Plan, Palaces of Darius and Xerxes, Persepolis, Iran
The Plans of Antiquity
I was fascinated, as a child, by the plans of buildings in Antiquity, which I found in reference books in my nearest public library, the Saskatoon Public Library
. These plans allowed my imagination to roam through, and recreate, unknowable and sublime spaces. Despite archaeological research, our understanding of how these spaces were conceived and perceived is, with the exception of the very few that may be clearly identified, speculative. I did not think it extraordinary, at the time, to be able to read a plan.
We now associate the scale and drama of these spaces with the sublime, especially as they have absolutely no religious or social significance to us. The sublime, as a critical category, came into being at the end of the 18th century, at the end of the classical period and the beginning of modernity. In 1756 Edmund Burke, in The Philosophical Enquiry into the Origins of Our Ideas of the Sublime and the Beautiful
identified the aesthetic response of the sublime as more powerful and direct than pleasure, which he believed was derived from conventional ideas rather than direct experience. The sublime appeared in architecture at the time in the work of Étienne-Louis Boullée and Claude-Nicolas Ledoux. The fascination with the sublime is demonstrated clearly in Percy Bysshe Shelley's 'Ozymandias', written in 1818:
I met a traveller from an antique land,
Who said — “Two vast and trunkless legs of stone
Stand in the desert. . . . Near them, on the sand,
Half sunk a shattered visage lies...
Nothing beside remains. Round the decay
Of that colossal Wreck, boundless and bare
The lone and level sands stretch far away.”
The sublime, of course, is a central concept in our appreciation of the work of Tony Smith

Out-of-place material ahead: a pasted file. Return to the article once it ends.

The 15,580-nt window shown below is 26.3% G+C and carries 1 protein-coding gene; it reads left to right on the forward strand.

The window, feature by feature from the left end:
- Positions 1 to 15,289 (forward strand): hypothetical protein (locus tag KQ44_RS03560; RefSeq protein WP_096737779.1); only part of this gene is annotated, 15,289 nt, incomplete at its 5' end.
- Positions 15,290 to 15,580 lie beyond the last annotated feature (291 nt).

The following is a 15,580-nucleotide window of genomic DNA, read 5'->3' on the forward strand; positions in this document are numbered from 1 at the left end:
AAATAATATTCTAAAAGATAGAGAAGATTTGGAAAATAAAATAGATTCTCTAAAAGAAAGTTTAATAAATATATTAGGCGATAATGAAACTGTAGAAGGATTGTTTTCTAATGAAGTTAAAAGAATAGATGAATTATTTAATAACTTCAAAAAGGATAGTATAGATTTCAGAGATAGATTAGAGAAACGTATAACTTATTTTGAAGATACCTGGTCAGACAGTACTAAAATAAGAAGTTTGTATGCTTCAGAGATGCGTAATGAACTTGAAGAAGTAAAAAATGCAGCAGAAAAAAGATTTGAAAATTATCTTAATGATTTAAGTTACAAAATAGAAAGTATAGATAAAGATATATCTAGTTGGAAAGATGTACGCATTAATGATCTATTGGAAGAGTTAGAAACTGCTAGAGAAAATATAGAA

, Donald Judd
and Frank Gohlke
in contemporary art and Steve Reich and John Luther Adams in contemporary music. These works appeal directly to the emotions, and do not rely on historical precedents of beauty. They recognise that there is no common iconographic language that transmits social ideas - whether about art, landscape, architecture or music - in the modern age.
In my article 'Architecture and the Humanities'
[Cambridge University Press 2014], I described the common view in the Humanities (put forward by organisations such as the British Academy in their publication Past Present and Future: The Public Value of the Humanities & Social Sciences
) that architecture was not worthy to be considered part of the Humanities, although archaeology was. As professions, of course, archaeology and architecture do not have many practices in common, but as intellectual disciplines they are linked through buildings and the social use of space. As I wrote in my article:
Architecture gives form to self and society, but this is rarely acknowledged in the humanities and social sciences although architectural concepts are central to discourses of other disciplines.
I maintained a fascination with both ruined buildings and with plans throughout my career as an architect. I was fortunate to have visited the palaces of Darius and Xerxes even before I became a student of architecture, but sadly did not use a camera at that time. This is inconceivable in today's world of smartphones, but perhaps more understandable in the days of film cameras.
These reference books may have been two Pelican History of Art titles: Stevenson Smith: Art and Architecture of ancient Egypt (1958) and Henri Frankfort: The art and architecture of the ancient Orient (1954) although the exact titles elude me. Sadly these Pelican History of Art titles have not been continued in print by Yale University Press, who took over this series. I am grateful that I saw these reference books while it was still considered acceptable for serious publications to be available in local libraries. I am not sure that I would have found a more populist book such an incentive to my imagination.
Plan, Palace of Knossos, Crete